Taken together with information about the plastic or metal used in the pipe network, this data can be used to infer whether the pipe was likely to have sustained damage during the wildfire event and whether it may be leaching contaminates into the water distribution system. These sensors will be integrated with existing sensing technologies to significantly decrease the vulnerability of America’s energy infrastructure and provide local decision-makers with actionable intelligence about response options in the aftermath of disasters.
University of Michigan
Eric Kort, University of Michigan
Angel Adames-Corraliza, University of Michigan
Maggie Allan, University of Michigan
Adam Brandt, Stanford University
Daniel Zavala-Araiza, Environmental Defense Fund
Stefan Schwietzke, Environmental Defense Fund
To use airborne and satellite measurements to monitor offshore energy production and natural gas flaring
Offshore oil and gas facilities—rigs pumping fossil fuels from the ocean floor—account for a quarter of the world’s production, and yet there are few rigorous studies of how these facilities contribute to global greenhouse gas (GHG) emissions, especially in terms of how much methane gas leaks out during these processes. Their location, sometimes miles offshore, makes them problematic to survey and current satellite technology has difficultly accurately detecting emissions against the deep blue background of the surrounding ocean. These facilities, and other oil and gas production sites located onshore, regularly flare their excess natural gas, lighting it on fire to prevent it from escaping into the atmosphere. Yet again, there are few rigorous studies of how effective this practice is and how much of the excess methane gas is actually consumed in the flare. Without good data on emissions from these sites, regulators and policymakers cannot reliably estimate how much these facilities contribute to climate change and are unable to make informed decisions about how to manage them.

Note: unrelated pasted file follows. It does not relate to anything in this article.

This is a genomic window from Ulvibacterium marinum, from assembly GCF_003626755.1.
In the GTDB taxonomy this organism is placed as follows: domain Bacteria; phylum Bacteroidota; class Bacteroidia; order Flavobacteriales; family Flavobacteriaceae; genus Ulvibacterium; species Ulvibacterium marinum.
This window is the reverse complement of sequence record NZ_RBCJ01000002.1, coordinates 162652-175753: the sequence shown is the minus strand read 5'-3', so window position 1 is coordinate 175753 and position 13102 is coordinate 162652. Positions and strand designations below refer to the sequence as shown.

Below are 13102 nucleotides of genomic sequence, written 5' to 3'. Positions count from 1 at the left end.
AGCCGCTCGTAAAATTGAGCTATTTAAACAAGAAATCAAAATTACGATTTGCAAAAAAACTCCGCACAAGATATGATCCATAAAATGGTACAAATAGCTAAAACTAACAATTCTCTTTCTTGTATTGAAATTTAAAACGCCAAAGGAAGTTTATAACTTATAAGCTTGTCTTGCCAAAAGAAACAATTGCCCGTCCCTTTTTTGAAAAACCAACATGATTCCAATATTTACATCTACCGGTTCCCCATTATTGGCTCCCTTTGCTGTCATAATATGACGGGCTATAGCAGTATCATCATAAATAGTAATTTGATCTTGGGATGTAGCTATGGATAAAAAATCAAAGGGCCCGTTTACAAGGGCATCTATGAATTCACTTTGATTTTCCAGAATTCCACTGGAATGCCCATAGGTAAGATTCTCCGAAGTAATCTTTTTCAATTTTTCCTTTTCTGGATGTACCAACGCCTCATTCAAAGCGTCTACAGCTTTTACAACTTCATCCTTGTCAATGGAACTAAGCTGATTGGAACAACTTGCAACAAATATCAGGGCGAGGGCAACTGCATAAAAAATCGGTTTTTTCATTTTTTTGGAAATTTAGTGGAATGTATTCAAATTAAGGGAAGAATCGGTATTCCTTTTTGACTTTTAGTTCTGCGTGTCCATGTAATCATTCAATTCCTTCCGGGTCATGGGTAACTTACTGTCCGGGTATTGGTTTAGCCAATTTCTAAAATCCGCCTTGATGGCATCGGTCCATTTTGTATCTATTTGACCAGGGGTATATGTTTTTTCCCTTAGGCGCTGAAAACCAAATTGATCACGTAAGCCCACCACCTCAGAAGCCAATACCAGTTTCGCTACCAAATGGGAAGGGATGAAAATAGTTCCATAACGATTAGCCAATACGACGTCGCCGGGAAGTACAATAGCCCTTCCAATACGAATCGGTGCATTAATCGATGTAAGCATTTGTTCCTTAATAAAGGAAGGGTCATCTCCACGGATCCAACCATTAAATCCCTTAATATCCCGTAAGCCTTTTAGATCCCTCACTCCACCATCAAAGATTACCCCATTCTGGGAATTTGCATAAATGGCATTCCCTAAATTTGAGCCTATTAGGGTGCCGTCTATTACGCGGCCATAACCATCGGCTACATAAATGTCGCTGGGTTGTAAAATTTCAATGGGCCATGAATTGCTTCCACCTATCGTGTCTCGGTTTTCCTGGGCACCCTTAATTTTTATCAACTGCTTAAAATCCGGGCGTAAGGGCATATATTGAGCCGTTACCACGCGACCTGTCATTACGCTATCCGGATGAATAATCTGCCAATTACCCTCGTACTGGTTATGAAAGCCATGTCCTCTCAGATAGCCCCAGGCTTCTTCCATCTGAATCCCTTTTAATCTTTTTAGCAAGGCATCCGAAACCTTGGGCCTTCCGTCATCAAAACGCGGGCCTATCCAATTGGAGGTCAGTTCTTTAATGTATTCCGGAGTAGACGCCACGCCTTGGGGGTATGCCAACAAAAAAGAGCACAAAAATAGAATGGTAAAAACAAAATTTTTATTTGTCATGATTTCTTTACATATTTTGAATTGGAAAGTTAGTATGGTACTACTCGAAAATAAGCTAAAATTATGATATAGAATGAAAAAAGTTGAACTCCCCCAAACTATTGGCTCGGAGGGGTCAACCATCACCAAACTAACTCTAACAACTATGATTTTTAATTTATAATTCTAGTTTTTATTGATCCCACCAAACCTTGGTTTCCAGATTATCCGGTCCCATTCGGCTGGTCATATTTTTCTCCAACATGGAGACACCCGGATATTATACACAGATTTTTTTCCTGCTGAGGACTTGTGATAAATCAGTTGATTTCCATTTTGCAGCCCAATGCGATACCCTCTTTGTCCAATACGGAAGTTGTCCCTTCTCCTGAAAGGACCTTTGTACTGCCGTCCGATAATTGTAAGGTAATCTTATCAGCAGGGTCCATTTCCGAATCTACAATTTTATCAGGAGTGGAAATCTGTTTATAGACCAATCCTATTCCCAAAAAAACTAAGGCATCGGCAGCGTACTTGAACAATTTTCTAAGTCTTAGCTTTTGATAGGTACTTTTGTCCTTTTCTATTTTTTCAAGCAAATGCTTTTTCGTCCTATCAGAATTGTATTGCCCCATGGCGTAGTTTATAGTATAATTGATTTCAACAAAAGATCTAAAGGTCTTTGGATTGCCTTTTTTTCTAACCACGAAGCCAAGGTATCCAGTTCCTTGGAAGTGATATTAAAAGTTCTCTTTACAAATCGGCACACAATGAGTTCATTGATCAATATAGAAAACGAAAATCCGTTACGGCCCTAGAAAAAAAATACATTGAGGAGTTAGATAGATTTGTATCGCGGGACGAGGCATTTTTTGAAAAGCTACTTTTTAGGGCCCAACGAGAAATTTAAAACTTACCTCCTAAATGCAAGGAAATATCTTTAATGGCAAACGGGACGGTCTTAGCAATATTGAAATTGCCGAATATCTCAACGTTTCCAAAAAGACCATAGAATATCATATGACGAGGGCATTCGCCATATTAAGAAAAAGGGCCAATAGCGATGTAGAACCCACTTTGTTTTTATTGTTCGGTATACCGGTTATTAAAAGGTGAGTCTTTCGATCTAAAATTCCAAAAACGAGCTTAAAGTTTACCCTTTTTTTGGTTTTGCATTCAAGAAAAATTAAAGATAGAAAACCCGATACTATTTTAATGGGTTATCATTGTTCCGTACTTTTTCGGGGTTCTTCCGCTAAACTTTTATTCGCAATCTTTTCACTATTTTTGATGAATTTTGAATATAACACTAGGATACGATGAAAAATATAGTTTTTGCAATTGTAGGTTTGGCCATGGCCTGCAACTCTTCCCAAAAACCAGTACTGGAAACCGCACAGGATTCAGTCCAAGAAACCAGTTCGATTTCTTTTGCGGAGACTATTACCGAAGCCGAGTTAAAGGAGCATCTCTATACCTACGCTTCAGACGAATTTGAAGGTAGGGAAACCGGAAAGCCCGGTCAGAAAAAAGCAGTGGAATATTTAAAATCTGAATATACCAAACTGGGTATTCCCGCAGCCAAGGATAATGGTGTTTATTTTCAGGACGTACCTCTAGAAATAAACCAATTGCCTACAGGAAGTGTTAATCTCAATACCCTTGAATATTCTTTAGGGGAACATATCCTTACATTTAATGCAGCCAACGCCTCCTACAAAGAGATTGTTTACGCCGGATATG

This grant funds a team led by Eric Kort at the University of Michigan to deploy a suite of sophisticated GHG and air quality detecting sensors that can be equipped to small manned aircraft to better monitor methane and air quality emissions. The team will conduct a series of observational flights over offshore production facilities and onshore natural gas flaring sites. They will then synthesize the collected data with satellite measurements of GHG emissions of those same sites, combining top-down and bottom-up measurement techniques that will result in a significant improvement in estimating emissions from these sources. If successful, the project promises to transform our understanding of emissions from offshore rigs and natural gas flaring, and may pave the way to more informed, evidence-based policy.
Debbie Senesky, Stanford University
Pingfeng Wang, University of Illinois at Urbana-Champaign
To conduct research on the data-driven reliability of carbon capture and storage (CCS) systems via harsh environment sensing